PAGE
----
Cattle breeds of African, European and Indian origins are being evaluated at Rockhampton for their suitability for beef production in northern Australia. In the current study, Belmont Adaptaur (HS), Belmont Red (AX) and Belmont BX (BX) dams were mated to produce straightbreds and crossbred progeny by Brahman (B), Boran (Bo) and Tuli (Tu) sires. B dams were mated to produce straightbreds and crossbred progeny by AX, BX, Bo, Charolais (Ch), HS and Tu sires. This paper reports values for heterosis for some crosses and live weights on pasture for some straightbred and crossbred genotypes at birth, at weaning and at 18 months.
Heterosis for birth weights was greatest for taurine dam breed × indicine sire breed, generally negative for the reciprocal cross and markedly less for Tu-sired than for B- or Bo-sired progeny. Heterosis was not estimated for Bo and Tu crosses at weaning or at 18 months. At these ages, heterosis for growth includes a component related to resistance to environmental stresses. Thus, heterosis was then greater for B crossbreds derived from the less resistant HS than from the more resistant AX.
There were significant differences between genotypes in live weights at each age. Progeny by B sires from taurine dams had higher live weights than progeny by Bo or Tu sires. Evidence is presented that strongly indicates that the difference in growth rates between the B- and Bo-sired progeny arose entirely from differences in mature live weights of the B and Bo, not from differences in efficiency of growth of their crossbred progeny. Similarly, live weights of progeny by taurine sires from B dams ranked according to the mature live weights of the sire breeds. Thus, the Ch- and Tu-sired progeny had the highest and lowest live weights at all ages respectively. Comparative growth potentials of the indicine sire breeds were estimated by comparing 18-month live weights of progeny from HS dams. Relative to Bo = 100, growth potential of B = 205. Similarly, growth potentials of the taurine sire breeds were estimated from progeny from B dams. Relative to Tu = 100, the estimates were HS = 104, AX = 111 and Ch = 117. Crossbred progeny by B and Bo sires were generally significantly heavier at all ages than the corresponding straightbreds. However, Tu-sired progeny had similar birth weights too, but generally higher weaning and 18-month live weights than, the corresponding straightbreds. Relatively low birth weight and low heterosis for birth weight identify the Tu as a potentially useful sire breed when an increase in birth weight of crossbreds is undesirable.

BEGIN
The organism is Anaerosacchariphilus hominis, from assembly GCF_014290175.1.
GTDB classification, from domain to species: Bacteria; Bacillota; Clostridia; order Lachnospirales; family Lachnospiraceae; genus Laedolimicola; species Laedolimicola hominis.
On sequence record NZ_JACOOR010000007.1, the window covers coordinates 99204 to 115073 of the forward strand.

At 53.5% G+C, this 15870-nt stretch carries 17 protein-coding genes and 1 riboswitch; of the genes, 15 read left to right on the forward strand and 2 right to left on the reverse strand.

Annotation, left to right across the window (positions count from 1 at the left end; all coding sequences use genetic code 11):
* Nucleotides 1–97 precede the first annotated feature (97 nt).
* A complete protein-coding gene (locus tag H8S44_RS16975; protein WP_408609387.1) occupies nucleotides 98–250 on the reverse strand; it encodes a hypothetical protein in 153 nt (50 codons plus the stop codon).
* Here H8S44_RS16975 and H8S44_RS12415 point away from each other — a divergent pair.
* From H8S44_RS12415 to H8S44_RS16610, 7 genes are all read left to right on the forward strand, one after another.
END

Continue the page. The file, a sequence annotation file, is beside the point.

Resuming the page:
Within each dam breed, no straightbred could match the growth rate of the best crossbred. At 18 months this advantage was proportionately 0·21, 0·09, 0·05 and 0·16 over that of the straightbred HS, AX, BX and B respectively. Live weight of every crossbred based on B dams exceeded that of the straightbred B, the most populous breed in northern Australia. Thus, increases in growth rates could be achieved by crossbreeding irrespective of the base breed. Live weights at 18 month for progeny of Bo, Tu and AX sires from B dams, all of which exceeded those of the straightbred B, suggest that the African breeds can be used to complement the B in crossbreeding programmes in northern Australia.